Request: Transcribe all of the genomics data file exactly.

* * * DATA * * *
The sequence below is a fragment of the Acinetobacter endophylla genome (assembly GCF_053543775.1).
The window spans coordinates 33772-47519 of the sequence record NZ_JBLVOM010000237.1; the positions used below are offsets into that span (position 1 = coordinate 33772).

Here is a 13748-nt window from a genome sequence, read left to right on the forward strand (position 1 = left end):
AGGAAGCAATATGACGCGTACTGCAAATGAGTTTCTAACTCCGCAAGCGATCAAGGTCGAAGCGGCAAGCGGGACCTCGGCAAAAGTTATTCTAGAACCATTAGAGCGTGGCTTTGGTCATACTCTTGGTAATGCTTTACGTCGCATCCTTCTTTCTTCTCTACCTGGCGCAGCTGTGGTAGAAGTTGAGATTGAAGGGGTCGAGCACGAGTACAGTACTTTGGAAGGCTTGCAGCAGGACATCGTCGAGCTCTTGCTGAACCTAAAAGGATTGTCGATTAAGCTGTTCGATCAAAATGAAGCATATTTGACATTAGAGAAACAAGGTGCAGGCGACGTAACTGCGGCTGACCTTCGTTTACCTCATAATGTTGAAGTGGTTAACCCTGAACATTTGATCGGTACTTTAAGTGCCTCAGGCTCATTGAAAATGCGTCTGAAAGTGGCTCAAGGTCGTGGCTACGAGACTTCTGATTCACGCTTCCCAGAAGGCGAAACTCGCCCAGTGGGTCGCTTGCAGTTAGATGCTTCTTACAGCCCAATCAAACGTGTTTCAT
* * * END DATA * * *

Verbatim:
The sequence below is a fragment of the Acinetobacter endophylla genome (assembly GCF_053543775.1).
The window spans coordinates 33772-47519 of the sequence record NZ_JBLVOM010000237.1; the positions used below are offsets into that span (position 1 = coordinate 33772).

Here is a 13748-nt window from a genome sequence, read left to right on the forward strand (position 1 = left end):
AGGAAGCAATATGACGCGTACTGCAAATGAGTTTCTAACTCCGCAAGCGATCAAGGTCGAAGCGGCAAGCGGGACCTCGGCAAAAGTTATTCTAGAACCATTAGAGCGTGGCTTTGGTCATACTCTTGGTAATGCTTTACGTCGCATCCTTCTTTCTTCTCTACCTGGCGCAGCTGTGGTAGAAGTTGAGATTGAAGGGGTCGAGCACGAGTACAGTACTTTGGAAGGCTTGCAGCAGGACATCGTCGAGCTCTTGCTGAACCTAAAAGGATTGTCGATTAAGCTGTTCGATCAAAATGAAGCATATTTGACATTAGAGAAACAAGGTGCAGGCGACGTAACTGCGGCTGACCTTCGTTTACCTCATAATGTTGAAGTGGTTAACCCTGAACATTTGATCGGTACTTTAAGTGCCTCAGGCTCATTGAAAATGCGTCTGAAAGTGGCTCAAGGTCGTGGCTACGAGACTTCTGATTCACGCTTCCCAGAAGGCGAAACTCGCCCAGTGGGTCGCTTGCAGTTAGATGCTTCTTACAGCCCAATCAAACGTGTTTCAT